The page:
54 Images with Untold Stories Through The Years

By Sophia Maddox | March 24, 2024

A man browsing for books in Cincinnati's old main library. The library was demolished in 1955.

When you look back at history there are moments that you can't help but feel like you've lived. Big, sweeping, epic moments that are etched in stone. But even more fascinating are the stories that exist between the bullet points. These jaw-dropping photos that tell the unknown stories are sure to amaze. Click ahead with fervor and plow through pictures and anecdotes about everything from World War II to Madonna, and even the early years of Walt Disney.

That's not all we have. There are eye-opening looks at Mother Nature, natural disasters, and indigenous people that you'd never see in your normal life. Keep some eye drops handy because there's a lot to learn and photos that will astound you. Onward! 

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Source: Pinterest

From 1875 to 1955 one of the most beautiful structures ever created stood in Cincinnati, the old Public library. It had cast iron book alcoves, spiral staircases, checker marble floors, and an honest to goodness skylight - it’s exactly the kind of place a bookworm would want to cozy up and read until closing time. You could probably even find a place to hide so you could stay overnight.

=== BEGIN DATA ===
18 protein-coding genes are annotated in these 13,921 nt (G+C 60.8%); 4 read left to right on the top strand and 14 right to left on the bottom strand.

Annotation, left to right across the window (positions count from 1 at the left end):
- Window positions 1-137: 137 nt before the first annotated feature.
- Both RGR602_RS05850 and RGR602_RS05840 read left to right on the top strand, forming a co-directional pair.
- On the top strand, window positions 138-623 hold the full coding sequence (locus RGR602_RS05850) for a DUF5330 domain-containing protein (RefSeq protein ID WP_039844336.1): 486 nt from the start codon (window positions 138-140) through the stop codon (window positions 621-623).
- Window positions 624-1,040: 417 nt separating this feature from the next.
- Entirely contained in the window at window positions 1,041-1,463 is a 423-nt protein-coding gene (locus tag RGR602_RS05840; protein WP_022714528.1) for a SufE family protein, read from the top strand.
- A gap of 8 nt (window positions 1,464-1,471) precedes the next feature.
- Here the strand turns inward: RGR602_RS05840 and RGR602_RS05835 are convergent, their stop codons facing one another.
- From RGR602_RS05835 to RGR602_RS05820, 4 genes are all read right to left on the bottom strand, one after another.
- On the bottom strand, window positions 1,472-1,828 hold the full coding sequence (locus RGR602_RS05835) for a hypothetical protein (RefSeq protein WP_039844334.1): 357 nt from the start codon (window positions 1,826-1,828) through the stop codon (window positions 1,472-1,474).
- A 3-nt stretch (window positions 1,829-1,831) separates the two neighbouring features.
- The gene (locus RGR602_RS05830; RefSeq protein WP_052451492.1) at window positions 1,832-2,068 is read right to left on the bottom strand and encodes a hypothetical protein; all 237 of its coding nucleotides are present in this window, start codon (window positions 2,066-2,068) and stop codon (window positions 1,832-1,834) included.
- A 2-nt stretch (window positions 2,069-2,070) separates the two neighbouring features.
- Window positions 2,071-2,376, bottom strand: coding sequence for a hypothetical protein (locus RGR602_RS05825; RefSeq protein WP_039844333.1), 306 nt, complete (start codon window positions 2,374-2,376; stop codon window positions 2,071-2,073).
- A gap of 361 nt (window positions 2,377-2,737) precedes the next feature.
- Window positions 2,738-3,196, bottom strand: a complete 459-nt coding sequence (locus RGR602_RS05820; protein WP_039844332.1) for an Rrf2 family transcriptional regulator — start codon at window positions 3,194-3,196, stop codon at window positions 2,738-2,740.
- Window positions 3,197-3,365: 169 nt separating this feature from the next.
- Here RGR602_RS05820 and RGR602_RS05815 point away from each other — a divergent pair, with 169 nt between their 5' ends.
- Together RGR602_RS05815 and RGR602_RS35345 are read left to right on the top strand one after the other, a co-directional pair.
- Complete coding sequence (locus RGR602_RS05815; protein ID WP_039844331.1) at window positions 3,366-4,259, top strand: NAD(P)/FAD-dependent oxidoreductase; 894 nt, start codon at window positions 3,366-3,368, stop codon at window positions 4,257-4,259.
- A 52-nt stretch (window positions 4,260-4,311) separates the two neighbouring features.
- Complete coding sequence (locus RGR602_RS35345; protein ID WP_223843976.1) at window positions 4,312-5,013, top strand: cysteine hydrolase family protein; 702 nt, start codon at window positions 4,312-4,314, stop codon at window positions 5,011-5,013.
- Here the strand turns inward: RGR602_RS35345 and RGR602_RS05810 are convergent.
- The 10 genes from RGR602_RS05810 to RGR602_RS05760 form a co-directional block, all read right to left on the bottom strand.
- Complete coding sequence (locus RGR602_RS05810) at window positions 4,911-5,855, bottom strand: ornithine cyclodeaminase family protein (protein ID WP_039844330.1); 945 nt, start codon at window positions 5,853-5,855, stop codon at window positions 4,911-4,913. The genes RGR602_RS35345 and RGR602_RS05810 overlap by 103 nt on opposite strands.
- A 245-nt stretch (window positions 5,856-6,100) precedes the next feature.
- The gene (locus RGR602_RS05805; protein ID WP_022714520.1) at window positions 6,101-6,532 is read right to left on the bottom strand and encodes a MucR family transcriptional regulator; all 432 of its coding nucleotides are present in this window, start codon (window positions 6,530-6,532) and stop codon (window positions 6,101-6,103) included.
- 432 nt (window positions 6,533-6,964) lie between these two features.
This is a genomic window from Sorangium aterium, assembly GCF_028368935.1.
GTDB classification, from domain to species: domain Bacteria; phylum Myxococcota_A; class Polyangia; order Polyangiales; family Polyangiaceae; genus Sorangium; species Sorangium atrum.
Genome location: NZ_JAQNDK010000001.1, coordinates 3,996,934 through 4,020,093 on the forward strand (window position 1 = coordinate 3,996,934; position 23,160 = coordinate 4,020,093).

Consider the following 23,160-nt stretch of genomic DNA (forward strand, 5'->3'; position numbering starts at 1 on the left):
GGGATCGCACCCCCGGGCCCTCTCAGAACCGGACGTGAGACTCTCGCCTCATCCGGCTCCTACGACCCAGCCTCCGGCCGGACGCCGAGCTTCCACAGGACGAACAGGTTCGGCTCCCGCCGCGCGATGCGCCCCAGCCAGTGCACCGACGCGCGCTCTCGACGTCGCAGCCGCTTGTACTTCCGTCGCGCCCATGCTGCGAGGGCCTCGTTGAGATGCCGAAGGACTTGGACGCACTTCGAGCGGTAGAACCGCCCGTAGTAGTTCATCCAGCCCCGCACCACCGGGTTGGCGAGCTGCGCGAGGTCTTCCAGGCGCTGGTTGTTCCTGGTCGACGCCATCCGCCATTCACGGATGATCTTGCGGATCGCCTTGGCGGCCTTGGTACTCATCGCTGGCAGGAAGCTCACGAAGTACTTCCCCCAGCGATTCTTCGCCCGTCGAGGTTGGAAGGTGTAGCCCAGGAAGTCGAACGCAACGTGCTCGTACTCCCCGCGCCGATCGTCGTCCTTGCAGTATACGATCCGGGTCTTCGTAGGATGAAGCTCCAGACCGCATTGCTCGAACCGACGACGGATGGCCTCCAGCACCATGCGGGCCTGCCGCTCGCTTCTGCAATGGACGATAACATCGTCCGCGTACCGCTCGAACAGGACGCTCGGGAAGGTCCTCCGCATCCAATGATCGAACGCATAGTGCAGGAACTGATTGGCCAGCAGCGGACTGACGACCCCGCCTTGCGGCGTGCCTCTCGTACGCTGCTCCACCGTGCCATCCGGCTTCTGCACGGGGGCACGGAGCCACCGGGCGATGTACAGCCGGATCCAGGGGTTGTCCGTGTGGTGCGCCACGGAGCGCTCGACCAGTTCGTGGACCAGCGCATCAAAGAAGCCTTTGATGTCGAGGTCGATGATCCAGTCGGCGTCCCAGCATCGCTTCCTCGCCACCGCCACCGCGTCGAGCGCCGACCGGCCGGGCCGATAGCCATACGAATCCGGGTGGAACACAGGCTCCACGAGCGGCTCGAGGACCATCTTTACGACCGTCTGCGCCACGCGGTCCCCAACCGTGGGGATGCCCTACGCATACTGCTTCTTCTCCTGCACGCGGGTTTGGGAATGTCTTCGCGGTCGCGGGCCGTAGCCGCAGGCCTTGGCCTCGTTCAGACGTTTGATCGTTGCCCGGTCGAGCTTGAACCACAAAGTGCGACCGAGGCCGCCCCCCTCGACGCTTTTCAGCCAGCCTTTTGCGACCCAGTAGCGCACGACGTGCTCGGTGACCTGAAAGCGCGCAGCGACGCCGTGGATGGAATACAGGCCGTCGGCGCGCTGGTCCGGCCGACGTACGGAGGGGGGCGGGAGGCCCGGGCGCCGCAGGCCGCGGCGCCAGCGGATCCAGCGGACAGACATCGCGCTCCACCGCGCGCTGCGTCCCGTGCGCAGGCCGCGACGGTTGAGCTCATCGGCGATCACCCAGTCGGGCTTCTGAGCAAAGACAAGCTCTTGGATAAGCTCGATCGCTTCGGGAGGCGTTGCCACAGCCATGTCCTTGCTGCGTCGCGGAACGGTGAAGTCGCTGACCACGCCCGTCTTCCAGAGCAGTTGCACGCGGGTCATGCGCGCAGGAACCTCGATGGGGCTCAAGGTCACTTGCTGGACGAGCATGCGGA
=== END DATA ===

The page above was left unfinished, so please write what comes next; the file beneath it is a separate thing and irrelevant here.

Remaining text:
Unfortunately, the funeral bells of time came for the old main. In 1955 Cincinnati constructed a newer building (boo!) a few blocks away and unceremoniously demolished this classic building, completely undoing a beautiful piece of literary history. 

Barbara Walters, 1949.

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Source: Reddit

In the modern era Barbara Walters is considered one of the most foremost journalists of the 20th century. However in 1949 she was studying English at Sarah Lawrence College in Yonkers, New York. She attended college until 1951 when she earned her B.A. and moved to New York City where she worked for an advertising agency until she was able to get a job at a local NBC affiliate.

By 1953 Walters was producing a children’s program called Ask the Camera. She continued to produce at NBC for a couple of years until moving to CBS in 1955 to write for The Morning Show. It would only take six more years for Walters to take a job at The Today Show.